Do-It-Yourselfers Use Cordless Drills To Save Time

Scott Gray - Guest Blogger on Renovate AustraliaThis guest post was written by Scott Gray of Everyday Handyman.

If you are the type of person who is always seeking the most efficient and productive way of working, you should purchase a cordless power drill to use for all your do-it-yourself (DIY) projects. There is probably no greater loved power tool than the cordless drill/driver. Even if you aren’t remodeling your home or building furniture, you are probably hanging shelves, installing curtain rods, and making simple repairs. With a good cordless power drill, you can drill holes and place screws wherever you need to – including those out-of-the-way places – and never worry about finding an extension cord that’s long enough to reach the nearest outlet. You also don’t have to worry about a dangling cord in the path of the drill or in front of your face.

What Features Should Cordless Drills Have?
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Create a Small Hidden Wall Safe for Under $2.00

This looked like a pretty good idea for hiding your smaller valuables that you keep in the house:

We don’t usually keep too many valuables in the house, but if we did this could be a great way of hiding them in an inconspicuous spot. I know that from friends being robbed hiding stuff in drawers, books, etc. doesn’t usually work, and I couldn’t really see a burglar pulling at your power points trying to find the hidden power point safe, so this could be a good hiding space.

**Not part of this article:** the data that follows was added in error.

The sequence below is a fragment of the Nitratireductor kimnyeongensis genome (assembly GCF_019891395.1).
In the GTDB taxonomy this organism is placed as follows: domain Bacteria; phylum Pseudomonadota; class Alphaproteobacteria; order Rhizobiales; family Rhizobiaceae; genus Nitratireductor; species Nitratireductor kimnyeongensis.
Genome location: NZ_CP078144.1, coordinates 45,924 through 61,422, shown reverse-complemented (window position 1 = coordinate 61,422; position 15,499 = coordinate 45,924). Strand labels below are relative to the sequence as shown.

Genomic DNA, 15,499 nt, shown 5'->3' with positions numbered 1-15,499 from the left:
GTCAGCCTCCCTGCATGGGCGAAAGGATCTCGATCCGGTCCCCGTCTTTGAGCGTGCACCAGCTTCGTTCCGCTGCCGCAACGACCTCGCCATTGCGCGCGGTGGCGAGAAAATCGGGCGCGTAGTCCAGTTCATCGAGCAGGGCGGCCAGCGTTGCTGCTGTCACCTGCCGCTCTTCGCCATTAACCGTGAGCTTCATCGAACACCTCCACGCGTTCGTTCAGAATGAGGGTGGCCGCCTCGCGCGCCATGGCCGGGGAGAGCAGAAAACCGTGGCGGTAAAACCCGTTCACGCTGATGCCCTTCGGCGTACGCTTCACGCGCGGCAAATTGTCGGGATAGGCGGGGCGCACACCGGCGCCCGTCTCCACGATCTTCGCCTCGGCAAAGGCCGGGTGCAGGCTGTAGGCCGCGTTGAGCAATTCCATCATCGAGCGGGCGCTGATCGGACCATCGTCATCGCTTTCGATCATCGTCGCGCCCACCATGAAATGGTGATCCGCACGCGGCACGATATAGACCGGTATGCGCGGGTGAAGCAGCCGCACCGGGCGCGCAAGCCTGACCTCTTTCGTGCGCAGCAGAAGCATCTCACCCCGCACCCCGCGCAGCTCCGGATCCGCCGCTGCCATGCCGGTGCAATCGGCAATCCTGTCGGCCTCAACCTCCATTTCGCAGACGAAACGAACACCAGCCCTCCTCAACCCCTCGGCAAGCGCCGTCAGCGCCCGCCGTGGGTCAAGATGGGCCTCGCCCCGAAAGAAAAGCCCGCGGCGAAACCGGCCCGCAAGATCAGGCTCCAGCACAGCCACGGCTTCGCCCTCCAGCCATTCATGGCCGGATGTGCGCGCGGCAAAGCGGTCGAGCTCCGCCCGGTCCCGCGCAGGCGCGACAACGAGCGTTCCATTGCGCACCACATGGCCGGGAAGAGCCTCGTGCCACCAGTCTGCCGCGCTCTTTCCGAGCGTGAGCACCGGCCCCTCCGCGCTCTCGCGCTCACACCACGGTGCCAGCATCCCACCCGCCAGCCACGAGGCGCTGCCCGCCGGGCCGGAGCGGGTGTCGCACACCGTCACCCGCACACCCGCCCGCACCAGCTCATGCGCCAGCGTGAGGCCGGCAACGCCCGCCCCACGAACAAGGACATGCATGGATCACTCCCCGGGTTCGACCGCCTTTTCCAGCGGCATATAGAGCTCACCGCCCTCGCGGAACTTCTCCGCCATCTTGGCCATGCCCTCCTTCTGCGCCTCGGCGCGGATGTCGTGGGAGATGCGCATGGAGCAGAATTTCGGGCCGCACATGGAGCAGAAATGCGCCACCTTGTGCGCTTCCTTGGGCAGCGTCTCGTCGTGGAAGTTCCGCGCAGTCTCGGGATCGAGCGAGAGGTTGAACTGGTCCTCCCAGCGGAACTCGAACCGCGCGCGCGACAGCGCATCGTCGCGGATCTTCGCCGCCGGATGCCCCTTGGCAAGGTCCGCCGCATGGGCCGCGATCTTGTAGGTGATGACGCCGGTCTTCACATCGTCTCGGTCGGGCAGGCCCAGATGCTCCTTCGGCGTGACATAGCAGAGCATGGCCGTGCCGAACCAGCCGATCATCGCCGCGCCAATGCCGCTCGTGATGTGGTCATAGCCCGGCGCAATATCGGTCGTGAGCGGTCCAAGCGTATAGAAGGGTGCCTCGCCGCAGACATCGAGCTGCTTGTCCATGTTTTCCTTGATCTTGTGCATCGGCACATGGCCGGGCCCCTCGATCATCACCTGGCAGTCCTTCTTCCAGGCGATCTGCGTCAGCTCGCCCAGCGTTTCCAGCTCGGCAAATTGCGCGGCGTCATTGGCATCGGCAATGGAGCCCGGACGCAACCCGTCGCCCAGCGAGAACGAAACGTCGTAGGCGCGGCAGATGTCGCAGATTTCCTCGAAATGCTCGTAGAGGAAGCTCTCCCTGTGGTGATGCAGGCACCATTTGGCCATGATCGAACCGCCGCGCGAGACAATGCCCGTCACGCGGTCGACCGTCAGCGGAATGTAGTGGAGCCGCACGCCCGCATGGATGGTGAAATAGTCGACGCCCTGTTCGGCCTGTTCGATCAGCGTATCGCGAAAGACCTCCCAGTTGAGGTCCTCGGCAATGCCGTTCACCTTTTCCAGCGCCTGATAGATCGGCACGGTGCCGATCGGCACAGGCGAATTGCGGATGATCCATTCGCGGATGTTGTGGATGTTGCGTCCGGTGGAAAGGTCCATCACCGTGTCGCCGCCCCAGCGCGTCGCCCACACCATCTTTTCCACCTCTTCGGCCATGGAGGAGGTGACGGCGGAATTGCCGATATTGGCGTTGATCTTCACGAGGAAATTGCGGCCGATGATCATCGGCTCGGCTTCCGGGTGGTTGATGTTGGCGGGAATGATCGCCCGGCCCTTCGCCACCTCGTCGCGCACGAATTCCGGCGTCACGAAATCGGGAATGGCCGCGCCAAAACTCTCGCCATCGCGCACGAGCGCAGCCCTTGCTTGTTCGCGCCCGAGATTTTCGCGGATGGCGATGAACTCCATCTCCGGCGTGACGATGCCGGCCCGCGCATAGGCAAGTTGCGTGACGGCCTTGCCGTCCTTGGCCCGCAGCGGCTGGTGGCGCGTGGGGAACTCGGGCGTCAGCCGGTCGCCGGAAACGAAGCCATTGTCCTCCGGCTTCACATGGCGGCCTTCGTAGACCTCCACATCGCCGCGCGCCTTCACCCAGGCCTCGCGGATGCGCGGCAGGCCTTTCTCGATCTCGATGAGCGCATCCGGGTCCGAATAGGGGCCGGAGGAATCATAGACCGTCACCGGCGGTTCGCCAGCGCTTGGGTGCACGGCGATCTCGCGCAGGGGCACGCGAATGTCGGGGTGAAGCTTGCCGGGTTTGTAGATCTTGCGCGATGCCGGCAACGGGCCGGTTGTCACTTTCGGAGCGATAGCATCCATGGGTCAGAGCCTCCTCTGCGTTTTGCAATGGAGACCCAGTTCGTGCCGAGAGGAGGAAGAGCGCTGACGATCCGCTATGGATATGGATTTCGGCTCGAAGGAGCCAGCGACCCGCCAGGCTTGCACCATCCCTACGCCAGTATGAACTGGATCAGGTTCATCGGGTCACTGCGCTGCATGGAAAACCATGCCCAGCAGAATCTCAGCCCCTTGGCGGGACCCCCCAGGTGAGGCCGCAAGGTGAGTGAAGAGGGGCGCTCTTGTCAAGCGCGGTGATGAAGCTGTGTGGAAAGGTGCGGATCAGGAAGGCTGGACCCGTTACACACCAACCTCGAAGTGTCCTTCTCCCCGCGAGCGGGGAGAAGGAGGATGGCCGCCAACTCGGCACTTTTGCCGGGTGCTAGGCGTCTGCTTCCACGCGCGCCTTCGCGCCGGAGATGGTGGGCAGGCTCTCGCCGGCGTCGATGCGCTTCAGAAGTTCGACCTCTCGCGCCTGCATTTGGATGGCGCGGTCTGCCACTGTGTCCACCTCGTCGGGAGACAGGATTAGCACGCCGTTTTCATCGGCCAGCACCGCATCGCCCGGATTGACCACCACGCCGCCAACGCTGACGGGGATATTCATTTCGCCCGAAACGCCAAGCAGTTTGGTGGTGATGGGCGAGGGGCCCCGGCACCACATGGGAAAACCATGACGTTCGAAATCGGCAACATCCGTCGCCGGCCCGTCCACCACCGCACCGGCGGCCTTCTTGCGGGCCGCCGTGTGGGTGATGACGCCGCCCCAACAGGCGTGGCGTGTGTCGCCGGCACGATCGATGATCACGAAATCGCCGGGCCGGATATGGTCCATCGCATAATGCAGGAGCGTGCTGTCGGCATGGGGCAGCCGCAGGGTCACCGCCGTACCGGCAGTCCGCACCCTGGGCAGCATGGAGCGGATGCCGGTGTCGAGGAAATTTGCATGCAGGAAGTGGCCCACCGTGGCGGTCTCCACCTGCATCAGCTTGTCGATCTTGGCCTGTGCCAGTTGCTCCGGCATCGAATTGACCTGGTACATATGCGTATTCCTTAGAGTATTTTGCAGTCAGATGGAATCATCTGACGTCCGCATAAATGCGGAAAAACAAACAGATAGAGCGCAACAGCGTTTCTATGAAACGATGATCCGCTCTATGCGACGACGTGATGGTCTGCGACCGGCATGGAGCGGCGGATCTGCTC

Wall Socket SafeIf you are looking for a higher quality hidden socket wall safe you can pick up a Wall Safe – Wall Socket Safe – Hidden Wall Safe over at Amazon for only $7.48. It does the same thing as explained above, but it’s a bit easier and probably would probably stay in the wall a bit better. The product from Amazon is only good for North American people though, as it includes the North American electrical plug design.

Source: Life in Student Ministry – How to hide your big ring of youth group keys

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Still Finding and Fixing Cracks from the House Lift

Crack above the Timber WindowSince having our house lifted and restumped we have been fixing up the cracks in the walls and floor upstairs.

Today I fixed up another crack. This one was just above the window in the dining room. It was hidden behind the venetian blind top so I hadn’t even noticed it, but Tamara did and had it on our “honey-do-list”.

There is still some tiny cracks in some of the corners where things have shifted, but to fix up all of them I would probably need to repaint everything upstairs. So far I have not had much luck with spot touch ups on any of the areas needing cracks filled and new paint.
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